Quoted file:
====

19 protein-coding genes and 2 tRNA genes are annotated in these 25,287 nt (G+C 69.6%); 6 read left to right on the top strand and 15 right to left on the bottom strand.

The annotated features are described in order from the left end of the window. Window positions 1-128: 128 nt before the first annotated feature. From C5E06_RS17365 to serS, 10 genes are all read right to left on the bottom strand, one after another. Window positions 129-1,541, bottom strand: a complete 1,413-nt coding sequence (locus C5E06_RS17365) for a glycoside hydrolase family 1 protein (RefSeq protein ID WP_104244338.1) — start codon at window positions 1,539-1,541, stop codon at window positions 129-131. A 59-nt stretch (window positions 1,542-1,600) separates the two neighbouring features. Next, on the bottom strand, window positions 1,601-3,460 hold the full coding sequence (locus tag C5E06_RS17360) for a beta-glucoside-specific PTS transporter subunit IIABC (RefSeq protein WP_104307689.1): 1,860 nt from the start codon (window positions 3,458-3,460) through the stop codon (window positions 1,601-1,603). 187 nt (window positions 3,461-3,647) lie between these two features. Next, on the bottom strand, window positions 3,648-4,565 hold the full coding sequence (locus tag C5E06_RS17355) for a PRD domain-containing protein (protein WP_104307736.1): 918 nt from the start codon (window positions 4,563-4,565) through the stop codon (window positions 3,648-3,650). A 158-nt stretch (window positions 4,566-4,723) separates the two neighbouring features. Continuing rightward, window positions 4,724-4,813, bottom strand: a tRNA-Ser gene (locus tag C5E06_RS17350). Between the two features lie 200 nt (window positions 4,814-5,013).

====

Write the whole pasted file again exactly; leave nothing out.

19 protein-coding genes and 2 tRNA genes are annotated in these 25,287 nt (G+C 69.6%); 6 read left to right on the top strand and 15 right to left on the bottom strand.

The annotated features are described in order from the left end of the window. Window positions 1-128: 128 nt before the first annotated feature. From C5E06_RS17365 to serS, 10 genes are all read right to left on the bottom strand, one after another. Window positions 129-1,541, bottom strand: a complete 1,413-nt coding sequence (locus C5E06_RS17365) for a glycoside hydrolase family 1 protein (RefSeq protein ID WP_104244338.1) — start codon at window positions 1,539-1,541, stop codon at window positions 129-131. A 59-nt stretch (window positions 1,542-1,600) separates the two neighbouring features. Next, on the bottom strand, window positions 1,601-3,460 hold the full coding sequence (locus tag C5E06_RS17360) for a beta-glucoside-specific PTS transporter subunit IIABC (RefSeq protein WP_104307689.1): 1,860 nt from the start codon (window positions 3,458-3,460) through the stop codon (window positions 1,601-1,603). 187 nt (window positions 3,461-3,647) lie between these two features. Next, on the bottom strand, window positions 3,648-4,565 hold the full coding sequence (locus tag C5E06_RS17355) for a PRD domain-containing protein (protein WP_104307736.1): 918 nt from the start codon (window positions 4,563-4,565) through the stop codon (window positions 3,648-3,650). A 158-nt stretch (window positions 4,566-4,723) separates the two neighbouring features. Continuing rightward, window positions 4,724-4,813, bottom strand: a tRNA-Ser gene (locus tag C5E06_RS17350). Between the two features lie 200 nt (window positions 4,814-5,013).